The update, released Thursday, addresses problems in the Apple version of Java that could let applets obtain elevated privileges, cause application termination or result in arbitrary code execution, according to Apple's advisory.
In one of the vulnerabilities, “A stack buffer overflow exists in Java Web Start command launcher. Launching a maliciously crafted Java Web Start application may lead to an unexpected application termination or arbitrary code execution,” the advisory said. “This update addresses the issue through improved bounds checking.”
The update doesn't affect Snow Leopard, Mac OS X 10.6, which already has the same level of Java updates installed, according to the advisory.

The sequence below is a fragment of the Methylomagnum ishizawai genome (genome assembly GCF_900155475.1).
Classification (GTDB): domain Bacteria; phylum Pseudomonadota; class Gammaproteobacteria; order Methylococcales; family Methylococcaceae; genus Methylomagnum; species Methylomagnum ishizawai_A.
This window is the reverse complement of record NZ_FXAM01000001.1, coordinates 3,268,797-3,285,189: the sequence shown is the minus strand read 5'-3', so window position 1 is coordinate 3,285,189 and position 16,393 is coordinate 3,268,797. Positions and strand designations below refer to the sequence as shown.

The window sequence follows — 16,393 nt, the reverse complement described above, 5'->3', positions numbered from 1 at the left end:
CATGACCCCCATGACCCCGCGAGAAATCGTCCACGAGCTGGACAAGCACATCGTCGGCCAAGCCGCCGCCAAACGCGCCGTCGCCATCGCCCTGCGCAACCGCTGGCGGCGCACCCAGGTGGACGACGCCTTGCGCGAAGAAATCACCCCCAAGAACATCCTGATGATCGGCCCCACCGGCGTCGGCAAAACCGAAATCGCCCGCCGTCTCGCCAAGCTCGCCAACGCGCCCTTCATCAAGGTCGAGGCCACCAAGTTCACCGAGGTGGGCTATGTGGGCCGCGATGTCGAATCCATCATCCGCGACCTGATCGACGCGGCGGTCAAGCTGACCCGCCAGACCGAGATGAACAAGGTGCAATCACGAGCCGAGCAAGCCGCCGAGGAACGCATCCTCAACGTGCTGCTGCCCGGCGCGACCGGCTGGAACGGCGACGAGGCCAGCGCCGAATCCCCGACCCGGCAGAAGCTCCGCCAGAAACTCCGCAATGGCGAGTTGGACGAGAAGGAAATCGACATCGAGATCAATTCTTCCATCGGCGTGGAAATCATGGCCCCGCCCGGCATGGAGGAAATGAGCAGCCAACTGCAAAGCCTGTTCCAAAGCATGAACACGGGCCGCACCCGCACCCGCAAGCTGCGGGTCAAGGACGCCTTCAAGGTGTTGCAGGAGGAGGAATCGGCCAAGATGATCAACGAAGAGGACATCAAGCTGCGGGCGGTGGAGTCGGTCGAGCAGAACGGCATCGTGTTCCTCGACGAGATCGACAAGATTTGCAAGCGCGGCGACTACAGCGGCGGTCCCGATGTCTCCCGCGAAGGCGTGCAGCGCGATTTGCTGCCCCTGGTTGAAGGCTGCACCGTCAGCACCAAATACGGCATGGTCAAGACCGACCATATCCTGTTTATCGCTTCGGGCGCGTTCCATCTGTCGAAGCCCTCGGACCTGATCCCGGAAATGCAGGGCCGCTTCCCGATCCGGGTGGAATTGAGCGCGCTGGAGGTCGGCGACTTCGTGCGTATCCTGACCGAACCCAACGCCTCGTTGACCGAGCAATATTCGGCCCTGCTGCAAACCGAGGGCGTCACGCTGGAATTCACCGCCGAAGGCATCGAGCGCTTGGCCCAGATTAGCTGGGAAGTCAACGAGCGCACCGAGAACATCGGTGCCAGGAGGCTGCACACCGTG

But Snow Leopard reportedly suffers from an unrelated security issue.
“It seems that Apple is shipping an outdated, even dangerous version of [the Adobe] Flash Player,” Peter James, an Intego spokesman, wrote in a post on the Intego Mac Security Blog.
The problem shows up for Snow Leopard users that had previously upgraded to the newest version of the Flash player.
“If you had upgraded to Flash version 10.0.32.18 prior to installing the new OS, you ended up with Flash version 10.0.23.1 afterward. Leaving you vulnerable,” wrote Adrien de Beaupré, a handler with the SANS Internet Storm Center. Users can update to the latest version of Flash at the Flash Player Download Center.